“So he made a whip out of cords, and drove all from the temple courts, both sheep and cattle; he scattered the coins of the money changers and overturned their tables.” [Keep Reading]
Joel Van Dyke
Guatemala City, Guatemala
The striking contrast of two completely distinct, but adjacent worlds, startled my senses and threw me into a state of disorientation. We were in Kolkata, India as part of a weeklong city consultation for doctoral students. One morning, without any particular instruction, we hopped off a bus in a neighborhood swarming with people. Drawn up in the movement of the crowd, we found ourselves in the midst of a high festival day for the Hindu goddess Kali; the crowd was flowing toward her temple.
Hundreds stood in lines, waiting their turn to make sacrifice on an outdoor altar officiated by a temple priest. The odor of fresh blood filled the air and body parts of sacrificed animals were lying on the ground around the altar. A young couple approached, handing over their baby to the priest, who said some words while holding the child above the altar. He then removed the baby and in its place went a young goat whose head the priest abruptly cut off. Atonement.
We were stunned, to say the least. Our group had not been given context or warning before encountering the blood and sacrifice. Immediately, we were herded back together and lead around the corner toward a building with an open front door. We entered this second “temple,” unabated by any distracting crowds, and suddenly found ourselves in the foyer of Mother Theresa’s home for the “Death and Dying Destitutes.”
People on mattresses wrapped up in blankets were lying all over the floor. Nuns and a small assortment of others gently caressed the hair and massaged the body parts of the afflicted. The holy reverence and peace we found there radiated in stark contrast to the surging crowds and blood sacrifice that we had just seen; the contrast was disorienting.
The Gospel text for the third week of Lent invites us to consider contrasting views of “worship” at the temple. Jesus enters His Father’s house and finds the existing worship activity abhorrent. He makes a whip of cords, scattering the crowd and turning over the tables of merchandise. I have always envisioned this scene as an affirmation of Jesus’ humanity, lending me an excuse for the times I am tempted to lose my temper in righteous anger. However, Episcopalian priest Fleming Rutledge offers up an alternative point of view:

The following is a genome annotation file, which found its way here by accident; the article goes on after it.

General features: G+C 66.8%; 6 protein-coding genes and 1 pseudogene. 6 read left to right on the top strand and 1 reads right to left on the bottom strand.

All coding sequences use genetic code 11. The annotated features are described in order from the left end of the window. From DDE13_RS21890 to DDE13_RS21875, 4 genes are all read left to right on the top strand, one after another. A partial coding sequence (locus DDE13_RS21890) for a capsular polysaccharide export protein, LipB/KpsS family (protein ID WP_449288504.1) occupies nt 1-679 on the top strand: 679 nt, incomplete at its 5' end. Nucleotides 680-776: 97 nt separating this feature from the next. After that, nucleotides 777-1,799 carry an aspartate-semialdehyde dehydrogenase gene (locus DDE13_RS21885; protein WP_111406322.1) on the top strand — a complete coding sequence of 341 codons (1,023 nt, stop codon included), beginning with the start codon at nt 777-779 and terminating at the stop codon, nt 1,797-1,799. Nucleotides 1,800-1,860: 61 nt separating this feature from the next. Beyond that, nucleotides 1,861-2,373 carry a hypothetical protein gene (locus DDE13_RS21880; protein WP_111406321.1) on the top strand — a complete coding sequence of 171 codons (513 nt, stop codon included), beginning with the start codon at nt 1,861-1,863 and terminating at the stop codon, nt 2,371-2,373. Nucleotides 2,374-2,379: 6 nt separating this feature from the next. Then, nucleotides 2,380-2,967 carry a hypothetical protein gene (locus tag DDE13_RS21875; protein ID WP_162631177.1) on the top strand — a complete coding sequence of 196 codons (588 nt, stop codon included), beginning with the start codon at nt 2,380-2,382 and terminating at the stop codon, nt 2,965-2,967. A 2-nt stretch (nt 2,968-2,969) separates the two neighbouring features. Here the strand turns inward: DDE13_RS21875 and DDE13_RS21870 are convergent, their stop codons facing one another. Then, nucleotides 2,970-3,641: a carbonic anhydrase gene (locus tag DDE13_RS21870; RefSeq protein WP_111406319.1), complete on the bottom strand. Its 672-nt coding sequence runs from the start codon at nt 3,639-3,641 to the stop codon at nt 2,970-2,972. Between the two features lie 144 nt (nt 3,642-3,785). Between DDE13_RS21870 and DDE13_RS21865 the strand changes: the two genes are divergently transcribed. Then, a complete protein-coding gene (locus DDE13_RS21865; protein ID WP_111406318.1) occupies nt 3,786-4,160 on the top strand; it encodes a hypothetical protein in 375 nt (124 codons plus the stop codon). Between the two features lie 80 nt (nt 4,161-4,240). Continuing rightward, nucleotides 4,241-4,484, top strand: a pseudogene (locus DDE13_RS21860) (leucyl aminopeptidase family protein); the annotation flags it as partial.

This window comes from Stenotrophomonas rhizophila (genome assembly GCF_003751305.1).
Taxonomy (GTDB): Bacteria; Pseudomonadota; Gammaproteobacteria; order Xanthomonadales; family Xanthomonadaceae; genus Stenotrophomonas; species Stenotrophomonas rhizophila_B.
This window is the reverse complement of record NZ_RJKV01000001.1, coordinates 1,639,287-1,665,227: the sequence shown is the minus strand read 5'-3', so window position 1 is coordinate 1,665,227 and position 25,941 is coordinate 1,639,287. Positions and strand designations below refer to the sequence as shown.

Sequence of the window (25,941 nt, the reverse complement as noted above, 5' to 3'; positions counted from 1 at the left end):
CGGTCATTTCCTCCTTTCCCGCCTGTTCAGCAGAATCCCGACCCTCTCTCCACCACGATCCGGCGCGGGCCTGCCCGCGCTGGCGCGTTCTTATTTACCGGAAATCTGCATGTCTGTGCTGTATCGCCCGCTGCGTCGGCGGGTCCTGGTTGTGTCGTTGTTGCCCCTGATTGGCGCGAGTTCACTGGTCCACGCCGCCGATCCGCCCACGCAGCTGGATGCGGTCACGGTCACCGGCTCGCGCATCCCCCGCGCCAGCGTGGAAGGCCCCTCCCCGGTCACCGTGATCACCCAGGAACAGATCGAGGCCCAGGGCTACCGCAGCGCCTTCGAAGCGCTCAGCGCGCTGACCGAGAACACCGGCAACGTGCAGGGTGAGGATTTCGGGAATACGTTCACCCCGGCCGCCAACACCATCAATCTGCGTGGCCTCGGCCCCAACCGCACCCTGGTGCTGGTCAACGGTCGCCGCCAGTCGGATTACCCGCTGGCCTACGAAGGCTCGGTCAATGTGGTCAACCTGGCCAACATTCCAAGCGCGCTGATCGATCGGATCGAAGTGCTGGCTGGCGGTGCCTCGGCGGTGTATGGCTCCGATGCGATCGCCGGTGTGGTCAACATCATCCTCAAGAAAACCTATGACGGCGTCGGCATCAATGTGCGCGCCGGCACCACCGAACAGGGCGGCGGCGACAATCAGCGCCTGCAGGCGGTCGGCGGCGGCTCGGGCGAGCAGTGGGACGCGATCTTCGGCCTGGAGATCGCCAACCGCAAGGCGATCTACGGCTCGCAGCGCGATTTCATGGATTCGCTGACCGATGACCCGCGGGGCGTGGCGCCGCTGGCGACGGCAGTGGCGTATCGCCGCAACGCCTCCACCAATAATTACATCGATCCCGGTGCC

“You see, what Jesus did on that famous day in the temple in Jerusalem was not to lose his temper. On that day, Jesus announced in an unmistakable way that he was Lord of the temple. When he threw over the tables of the moneychangers, he was saying, “I AM the messenger of the covenant, of whom the prophet spoke.”
If Rutledge is right, then dubbing this narrative the “cleansing of the temple” might not be accurate. Might we want to consider calling it “The Proclamation of the Temple Closure” or “The Bold Presentation of Jesus as Temple Replacement?”
Jesus himself is now the new temple who in three days will be torn down and raised up again. Jesus comes as the refiner’s fire to shut down the church as is and, instead, boldly proclaim the truth that he is taking its place. Jesus himself—His Incarnation, His Crucifixion, His Resurrection—following Him becomes the true worship of the Father.
Indeed, part of what challenges us this Lenten season on a personal level is the ability to see our respective and collective “tables” that need “turning over”—rivalry, fear, competition, anger, judgment, unforgiveness and all the other idols that rule our hearts and push us toward scapegoating and sacrifice. The mercy of Jesus, rooted in unconditional love for all, refuses to be pushed to the margins while allowing tables topped with idolatrous pursuits to stand in the way of true relationship to God and neighbor, of true worship.
Oh let it be said of us this Lenten season—“they believed the scripture and the word which Jesus had spoken” (John 2:22): “For I desire mercy, not sacrifice, and acknowledgement of God rather than burnt offerings.” (Hosea 6:6).
Joel Van Dyke Director | Urban Training Collaborative Guatemala City, Guatemala